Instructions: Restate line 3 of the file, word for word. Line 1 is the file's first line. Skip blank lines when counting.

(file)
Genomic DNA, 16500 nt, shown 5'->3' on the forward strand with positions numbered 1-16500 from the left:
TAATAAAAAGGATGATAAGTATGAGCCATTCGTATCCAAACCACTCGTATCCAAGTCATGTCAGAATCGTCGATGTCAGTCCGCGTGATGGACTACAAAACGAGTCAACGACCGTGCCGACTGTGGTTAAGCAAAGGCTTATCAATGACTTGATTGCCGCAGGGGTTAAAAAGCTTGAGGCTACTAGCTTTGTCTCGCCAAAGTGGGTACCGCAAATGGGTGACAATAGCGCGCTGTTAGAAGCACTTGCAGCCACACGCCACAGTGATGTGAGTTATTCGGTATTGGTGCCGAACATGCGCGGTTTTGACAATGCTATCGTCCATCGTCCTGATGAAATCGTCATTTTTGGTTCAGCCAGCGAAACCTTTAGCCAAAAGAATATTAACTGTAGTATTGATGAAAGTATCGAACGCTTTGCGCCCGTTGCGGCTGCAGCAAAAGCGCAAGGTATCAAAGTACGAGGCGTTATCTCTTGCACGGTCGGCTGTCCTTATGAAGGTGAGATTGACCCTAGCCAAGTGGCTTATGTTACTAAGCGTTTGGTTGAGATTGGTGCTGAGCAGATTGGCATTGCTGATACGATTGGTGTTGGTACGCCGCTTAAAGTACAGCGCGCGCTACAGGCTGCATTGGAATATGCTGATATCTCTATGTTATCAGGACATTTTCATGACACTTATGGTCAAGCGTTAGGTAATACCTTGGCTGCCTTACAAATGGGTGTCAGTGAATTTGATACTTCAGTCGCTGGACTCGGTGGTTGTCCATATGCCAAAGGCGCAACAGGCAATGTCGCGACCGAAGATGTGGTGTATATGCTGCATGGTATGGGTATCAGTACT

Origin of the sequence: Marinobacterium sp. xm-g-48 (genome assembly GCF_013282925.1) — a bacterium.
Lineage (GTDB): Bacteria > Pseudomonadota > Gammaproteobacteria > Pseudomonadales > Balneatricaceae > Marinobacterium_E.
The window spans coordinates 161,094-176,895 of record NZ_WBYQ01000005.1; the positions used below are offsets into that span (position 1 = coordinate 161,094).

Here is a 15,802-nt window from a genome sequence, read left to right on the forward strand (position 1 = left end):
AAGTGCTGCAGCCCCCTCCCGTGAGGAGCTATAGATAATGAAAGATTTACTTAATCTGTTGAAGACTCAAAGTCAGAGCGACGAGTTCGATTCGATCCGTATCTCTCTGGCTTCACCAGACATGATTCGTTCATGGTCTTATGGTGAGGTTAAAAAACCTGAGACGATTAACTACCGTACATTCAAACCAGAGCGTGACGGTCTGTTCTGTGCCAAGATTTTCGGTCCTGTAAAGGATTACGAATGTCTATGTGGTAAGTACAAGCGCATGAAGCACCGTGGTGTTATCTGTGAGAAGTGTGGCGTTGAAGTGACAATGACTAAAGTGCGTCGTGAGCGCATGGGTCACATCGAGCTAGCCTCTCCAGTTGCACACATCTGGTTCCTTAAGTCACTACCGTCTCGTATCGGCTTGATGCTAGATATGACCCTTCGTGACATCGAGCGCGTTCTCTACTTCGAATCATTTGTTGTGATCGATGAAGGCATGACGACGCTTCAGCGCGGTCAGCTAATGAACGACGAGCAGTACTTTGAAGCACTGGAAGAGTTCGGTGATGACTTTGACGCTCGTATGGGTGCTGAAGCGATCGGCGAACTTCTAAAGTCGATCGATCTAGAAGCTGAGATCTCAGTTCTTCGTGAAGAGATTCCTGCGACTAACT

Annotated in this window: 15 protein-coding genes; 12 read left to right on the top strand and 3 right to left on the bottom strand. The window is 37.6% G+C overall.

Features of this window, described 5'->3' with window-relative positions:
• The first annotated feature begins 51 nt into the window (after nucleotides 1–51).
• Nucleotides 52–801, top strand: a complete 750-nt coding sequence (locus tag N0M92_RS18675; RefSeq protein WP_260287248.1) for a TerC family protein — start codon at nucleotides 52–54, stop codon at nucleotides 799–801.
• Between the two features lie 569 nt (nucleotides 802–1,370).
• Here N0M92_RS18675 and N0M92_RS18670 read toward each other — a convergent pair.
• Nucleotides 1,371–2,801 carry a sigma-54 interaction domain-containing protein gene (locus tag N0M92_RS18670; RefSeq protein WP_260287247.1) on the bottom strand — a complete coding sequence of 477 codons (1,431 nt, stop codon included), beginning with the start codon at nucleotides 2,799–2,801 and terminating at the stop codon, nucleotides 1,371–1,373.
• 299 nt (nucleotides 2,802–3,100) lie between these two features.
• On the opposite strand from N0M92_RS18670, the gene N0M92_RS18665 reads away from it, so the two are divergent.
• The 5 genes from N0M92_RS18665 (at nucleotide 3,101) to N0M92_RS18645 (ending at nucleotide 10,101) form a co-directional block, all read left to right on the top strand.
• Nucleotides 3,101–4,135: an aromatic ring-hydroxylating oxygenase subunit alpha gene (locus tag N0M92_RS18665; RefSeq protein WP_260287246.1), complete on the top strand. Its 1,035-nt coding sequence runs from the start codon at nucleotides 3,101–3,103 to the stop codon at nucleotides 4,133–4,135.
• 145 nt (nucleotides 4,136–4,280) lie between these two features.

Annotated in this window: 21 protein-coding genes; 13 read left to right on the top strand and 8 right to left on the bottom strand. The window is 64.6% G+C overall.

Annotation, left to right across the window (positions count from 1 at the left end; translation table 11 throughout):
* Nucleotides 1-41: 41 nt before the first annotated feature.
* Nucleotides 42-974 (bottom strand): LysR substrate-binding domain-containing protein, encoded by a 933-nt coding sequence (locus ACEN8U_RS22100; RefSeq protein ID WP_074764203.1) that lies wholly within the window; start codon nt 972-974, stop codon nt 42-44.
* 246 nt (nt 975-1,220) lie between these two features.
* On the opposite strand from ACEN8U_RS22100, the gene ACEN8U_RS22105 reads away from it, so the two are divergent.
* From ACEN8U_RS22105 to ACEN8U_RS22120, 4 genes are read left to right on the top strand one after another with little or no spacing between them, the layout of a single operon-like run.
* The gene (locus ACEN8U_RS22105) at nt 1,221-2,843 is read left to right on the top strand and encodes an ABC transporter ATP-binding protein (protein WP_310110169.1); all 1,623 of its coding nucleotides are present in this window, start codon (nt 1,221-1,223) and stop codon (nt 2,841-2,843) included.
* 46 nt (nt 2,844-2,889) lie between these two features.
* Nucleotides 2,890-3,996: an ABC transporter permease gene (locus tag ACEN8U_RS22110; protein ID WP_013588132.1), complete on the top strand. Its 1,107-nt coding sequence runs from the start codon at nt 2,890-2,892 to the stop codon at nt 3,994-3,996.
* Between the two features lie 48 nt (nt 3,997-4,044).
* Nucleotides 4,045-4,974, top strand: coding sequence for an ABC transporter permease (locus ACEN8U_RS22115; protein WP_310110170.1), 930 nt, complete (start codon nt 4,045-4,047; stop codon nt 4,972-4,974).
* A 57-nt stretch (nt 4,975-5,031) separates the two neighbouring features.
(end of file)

Origin of the sequence: Marinobacterium sp. xm-g-48 (genome assembly GCF_013282925.1) — a bacterium.